Nicolle Hood, Entrepreneur, co-Founder, My First Nest Egg
We are pleased to have Nicolle Hood share with us one of her “First” childhood money memories.
Welcome and thank you Nicolle!
About Nicolle Hood
Nicolle is an entrepreneur, co-founder and CEO of My First Nest Egg! My First Nest Egg, is a digital financial literacy system that gamifies healthy habits for kids ages 3-12. A mom of 3 kids, she brings the company over seventeen years of experience as an entrepreneur, business attorney, board member, and negotiations law professor. Nicolle was named one of Arizona’s most influential minority business leaders. Throughout her career, she has been driven to contribute to the foundational success of children in her community.
Discover more about Nicolle at: MyFirstNestEgg.com.
My First Spending Mistake – The Sea Monkey Debacle
I was seven years old when I lost $16 hard earned dollars to a poor spending decision. It was 1985, I had curly bangs – not a good look. I read comic books – I cant remember which ones.
Each month, I would flip to the back of the magazine to study the Sea Monkey ad and the promise of new little friends. I asked my parents for Sea Monkeys. They said no. I begged, “but I will buy them with my own money.” My dad insisted there are no such things as tiny underwater monkeys, but I knew better. I saw the cartoon depiction of an active aquatic monkey family that played beach volleyball with tiny plastic balls. He told me that for $.20 he could buy me a bowl full of brine shrimp. But I knew better.
I did my chores. I picked up dog poop for a neighbor for extra cash. I even raided my plastic piggy bank (which was a no, no in my house) by shaking coins from the top hole.
I happily parted with the $3 for the Sea Monkeys. They needed a home. So I bought a small fish tank – another $5. I wanted them to be happy, so I purchased a tiny castle and some landscaping – another $4. I wanted them to live a long life, so I also bought a bubbler – another $4.
My Sea Monkeys arrived after a month of waiting – there was no Amazon. They came in a tiny envelope. The picture from the ad of the happy family could not have fit in the packaging but I was undeterred and dropped the pellet into the water and went to bed to dream of Sea Monkeys.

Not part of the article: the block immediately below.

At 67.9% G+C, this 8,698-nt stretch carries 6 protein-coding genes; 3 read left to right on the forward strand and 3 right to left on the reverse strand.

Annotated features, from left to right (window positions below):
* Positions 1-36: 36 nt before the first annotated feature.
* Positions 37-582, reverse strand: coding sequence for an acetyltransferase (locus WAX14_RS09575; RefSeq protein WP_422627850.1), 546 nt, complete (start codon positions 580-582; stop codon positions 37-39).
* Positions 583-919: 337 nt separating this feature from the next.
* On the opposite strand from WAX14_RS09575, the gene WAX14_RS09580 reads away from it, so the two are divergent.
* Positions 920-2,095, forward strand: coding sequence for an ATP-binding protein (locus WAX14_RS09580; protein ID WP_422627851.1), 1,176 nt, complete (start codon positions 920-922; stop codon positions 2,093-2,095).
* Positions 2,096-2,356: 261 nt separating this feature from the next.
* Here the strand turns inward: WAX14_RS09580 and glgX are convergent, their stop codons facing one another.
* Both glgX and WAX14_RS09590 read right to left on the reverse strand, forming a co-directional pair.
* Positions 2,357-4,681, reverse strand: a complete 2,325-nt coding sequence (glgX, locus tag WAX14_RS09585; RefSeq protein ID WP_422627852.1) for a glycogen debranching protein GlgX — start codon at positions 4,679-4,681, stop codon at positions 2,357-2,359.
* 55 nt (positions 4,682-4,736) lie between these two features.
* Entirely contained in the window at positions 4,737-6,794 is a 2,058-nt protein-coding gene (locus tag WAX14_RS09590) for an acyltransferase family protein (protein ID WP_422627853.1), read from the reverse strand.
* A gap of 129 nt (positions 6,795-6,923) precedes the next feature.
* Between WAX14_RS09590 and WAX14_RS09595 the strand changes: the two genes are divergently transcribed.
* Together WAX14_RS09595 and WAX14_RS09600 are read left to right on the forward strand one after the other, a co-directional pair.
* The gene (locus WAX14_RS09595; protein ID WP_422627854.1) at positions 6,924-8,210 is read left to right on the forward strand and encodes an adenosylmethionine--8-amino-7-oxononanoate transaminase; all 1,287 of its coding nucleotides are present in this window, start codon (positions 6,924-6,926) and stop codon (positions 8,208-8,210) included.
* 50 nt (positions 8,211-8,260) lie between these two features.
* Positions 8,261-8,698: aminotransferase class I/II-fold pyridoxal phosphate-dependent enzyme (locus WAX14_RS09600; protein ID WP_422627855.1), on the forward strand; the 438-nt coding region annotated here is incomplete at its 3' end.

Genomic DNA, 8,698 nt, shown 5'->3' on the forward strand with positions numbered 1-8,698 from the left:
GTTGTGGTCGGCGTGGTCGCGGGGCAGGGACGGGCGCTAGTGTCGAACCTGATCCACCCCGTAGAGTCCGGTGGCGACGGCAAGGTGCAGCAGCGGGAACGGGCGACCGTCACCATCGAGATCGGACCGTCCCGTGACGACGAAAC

I woke up to a bowl full of brine shrimp.
It looked like diarrhea in a bowl. It smelled like rotting seaweed. There were no tiny monkeys. Perhaps they needed more time to grow, I hoped, or more oxygen.
I put the bubbler hose in the tank and went to eat breakfast. At breakfast it was a game of chicken. I would not admit defeat. My dad giggled a few times. I went to school and when I got home, I rushed into my room to find a huge surprise. My Sea Monkey had not developed into a magical colony of gilled primates and the bubbler had blown all of the brine shrimp to the edges of the glass bowl where they perished in a smelly plastered heap.
My dad helped me scrub down the bowl and gave me an “I told you so.” But, it was what he did not do that was the most important step. He did not give me back a dime of the money I lost.
When we visited family a few weeks later and walked into a toy shop, my brother had $10 to spend. I had only saved up another $2 since the Sea Monkey disaster. I was sad and disappointed watching my brother buy fun treats that I wanted. So I left the cool toy shop with no trinkets, but with a lesson learned.
This silly event, changed the way I shopped for a lifetime and the way I teach my children about money. I let my kids spend their own money and sometimes face disappointment for their choices. My husband and I cherish our kids small failures because there is no safer place to learn disappointment than while they are young and at home. I want them to be skeptical and money wise before they receive their first high-interest rate credit card.
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